Fig. 3
figure 3

Point source holder for SAFIR-I. The radius of the white alignment plates corresponds to the inner radius of the detector; the 3D-printed tip (black) accepts \(1-\hbox {cm}^{3}\) cubic sources (\(^{22}\)Na) for detector calibration and NEMA-NU4 measurements. Design by R. Becker for the SAFIR collaboration

The data analysis was performed using STIR’s FBP3DRP reconstruction algorithm without any filtering or smoothing of the data (as stipulated). As a back-projection filter the STIR-default Colsher filter (\(\alpha = 1\), cut-off 0.5 cycles in both axial and planar directions) was used. A known downside of this algorithm is its requirement for cylindrical projection data; for a detector with block geometry like SAFIR-I, direct interpolation of the data to fit the cylindrical geometry leads to image degradation with severe streak artifacts [3, 5, 11, 12]. In order to partially ameliorate the degradation, the raw data from SAFIR-I were first sorted into projection data using its true, generic block geometry and then rebinned into a cylindrical projection [5, 11, cf.], prior to reconstruction.

Scatter fraction, count losses, and random coincidence measurements

As SAFIR-I can fit mice and rats, scatter phantoms for those two use-cases were obtained (QRM Micro-PET Scatter Phantom mouse size / rat size, see Fig. 4).

Fig. 4
figure 4

The NECR phantoms used. Top: Mouse-like. Bottom: Rat-like. Standard Luer lock connectors and plugs on both ends enabled to fill and seal the active volume

For measurements of the background due to intrinsic radioactivity of SAFIR-I’s LYSO crystals, \(42\,\hbox {h}\) and \(48\,\hbox {h}\) of continuous data could be acquired, for the mouse-like and rat-like phantom, respectively.

For the acquisition of count rate data, both phantoms were filled with a solution of \(^{18}\)F in water. In the case of the mouse-like phantom the liquid volume was \(0.225\,\hbox {mL}\); in the case of the rat-like phantom it was \(0.450\,\hbox {mL}\).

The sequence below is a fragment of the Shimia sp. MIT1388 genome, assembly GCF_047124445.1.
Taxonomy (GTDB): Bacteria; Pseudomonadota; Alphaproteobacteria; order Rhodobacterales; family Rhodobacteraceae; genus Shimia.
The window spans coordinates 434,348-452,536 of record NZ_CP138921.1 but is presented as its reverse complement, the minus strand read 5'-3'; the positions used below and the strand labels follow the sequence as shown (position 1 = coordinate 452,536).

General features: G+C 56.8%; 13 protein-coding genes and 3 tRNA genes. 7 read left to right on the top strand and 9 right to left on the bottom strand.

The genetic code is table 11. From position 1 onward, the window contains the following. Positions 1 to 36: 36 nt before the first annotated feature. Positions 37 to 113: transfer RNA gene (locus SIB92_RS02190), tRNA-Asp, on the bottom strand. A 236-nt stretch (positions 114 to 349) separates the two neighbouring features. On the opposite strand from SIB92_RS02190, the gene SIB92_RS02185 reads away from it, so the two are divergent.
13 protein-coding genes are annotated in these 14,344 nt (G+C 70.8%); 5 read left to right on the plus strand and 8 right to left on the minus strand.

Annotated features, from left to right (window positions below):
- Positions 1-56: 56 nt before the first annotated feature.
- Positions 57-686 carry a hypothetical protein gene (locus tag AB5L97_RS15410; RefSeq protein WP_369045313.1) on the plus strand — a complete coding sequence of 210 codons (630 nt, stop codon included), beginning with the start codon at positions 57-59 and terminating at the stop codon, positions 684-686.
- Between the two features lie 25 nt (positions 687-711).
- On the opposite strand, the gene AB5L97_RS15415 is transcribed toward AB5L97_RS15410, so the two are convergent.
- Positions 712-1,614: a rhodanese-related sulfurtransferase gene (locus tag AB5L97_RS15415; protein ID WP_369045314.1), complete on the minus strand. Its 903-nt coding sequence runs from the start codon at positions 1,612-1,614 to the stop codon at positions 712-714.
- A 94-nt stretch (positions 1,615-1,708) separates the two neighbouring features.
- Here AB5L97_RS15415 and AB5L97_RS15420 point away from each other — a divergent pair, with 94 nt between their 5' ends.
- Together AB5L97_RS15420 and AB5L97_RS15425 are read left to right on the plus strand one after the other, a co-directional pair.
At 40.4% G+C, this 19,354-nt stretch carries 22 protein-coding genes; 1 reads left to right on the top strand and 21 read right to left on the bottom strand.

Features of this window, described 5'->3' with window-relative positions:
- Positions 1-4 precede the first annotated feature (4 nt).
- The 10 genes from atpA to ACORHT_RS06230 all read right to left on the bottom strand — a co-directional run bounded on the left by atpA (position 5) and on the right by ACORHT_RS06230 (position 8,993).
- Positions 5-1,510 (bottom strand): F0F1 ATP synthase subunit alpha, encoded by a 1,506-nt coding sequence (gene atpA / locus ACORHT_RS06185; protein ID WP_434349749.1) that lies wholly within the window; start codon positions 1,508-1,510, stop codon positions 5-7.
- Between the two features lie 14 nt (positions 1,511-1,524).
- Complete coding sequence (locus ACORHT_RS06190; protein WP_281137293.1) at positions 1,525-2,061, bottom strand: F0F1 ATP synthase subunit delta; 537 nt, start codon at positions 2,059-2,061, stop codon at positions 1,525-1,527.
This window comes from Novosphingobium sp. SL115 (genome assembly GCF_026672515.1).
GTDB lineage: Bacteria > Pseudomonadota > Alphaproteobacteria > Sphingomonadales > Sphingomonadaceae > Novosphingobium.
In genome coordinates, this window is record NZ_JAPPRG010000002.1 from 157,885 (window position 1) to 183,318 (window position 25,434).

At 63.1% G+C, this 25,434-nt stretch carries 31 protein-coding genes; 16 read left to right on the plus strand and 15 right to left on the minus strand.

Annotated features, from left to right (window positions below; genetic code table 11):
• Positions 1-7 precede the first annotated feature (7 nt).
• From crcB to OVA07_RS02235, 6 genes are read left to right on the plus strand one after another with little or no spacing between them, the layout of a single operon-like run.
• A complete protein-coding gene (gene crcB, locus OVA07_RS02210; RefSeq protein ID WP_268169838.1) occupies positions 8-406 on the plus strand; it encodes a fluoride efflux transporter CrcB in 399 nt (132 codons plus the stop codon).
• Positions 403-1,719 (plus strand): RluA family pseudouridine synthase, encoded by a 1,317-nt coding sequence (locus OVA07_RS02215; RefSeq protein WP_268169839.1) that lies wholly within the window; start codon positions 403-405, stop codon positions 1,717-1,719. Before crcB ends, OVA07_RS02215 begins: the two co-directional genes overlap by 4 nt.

In order to get a good resolution on any count rate peak potentially presenting at high activities, 16 measurements were taken at shorter \(600\,\hbox {s}\) intervals, before the interval time was extended to \(3200\,\hbox {s}\) for the remaining 18 measurements. The acquisition time for the first measurement was \(1\,\hbox {s}\) and for subsequent acquisitions it was exponentially increased to the nearest full second to compensate for the decay. For these experiments, the start and end activities for the mouse-like phantom were \(506.1\,\hbox {MBq}\) and \(580.2\,\hbox {kBq}\); for the rat-like phantom they were \(506.1\,\hbox {MBq}\) and \(564.3\,\hbox {kBq}\), respectively.

The scatter fraction was determined for the last data point in each case. The protocol’s instruction was followed in all other points.

Sensitivity

The same \(^{22}\)Na point source as in subsection was used, at an activity of \(313.6\,\hbox {kBq}\). Per measurement point, \(8 \times 10^{4}\) coincidences were acquired in order to obtain a smoother axial sensitivity curve [3, cf.].

Furthermore, the point source holder (see Fig. 3) only allowed for a step width of an estimated \((1.0 \pm 0.1)\,\hbox {mm}\), as opposed to the step size of one slice thickness (i.e., \(1.1\,\hbox {mm}\)) which the protocol asked for. Hence, the axial FOV was covered in 55 instead of 49 steps. To account for the extra steps when going in either direction from the axial center in the sum calculation of the total system sensitivity, all sensitivities but the central value were weighted with a factor of 48/54. Furthermore, considering the uncertainty associated with the mechanical setting of the source position, the positions were determined from the data.

In all other aspects, the steps outlined by the protocol were followed.

Image quality, accuracy of attenuation, and scatter corrections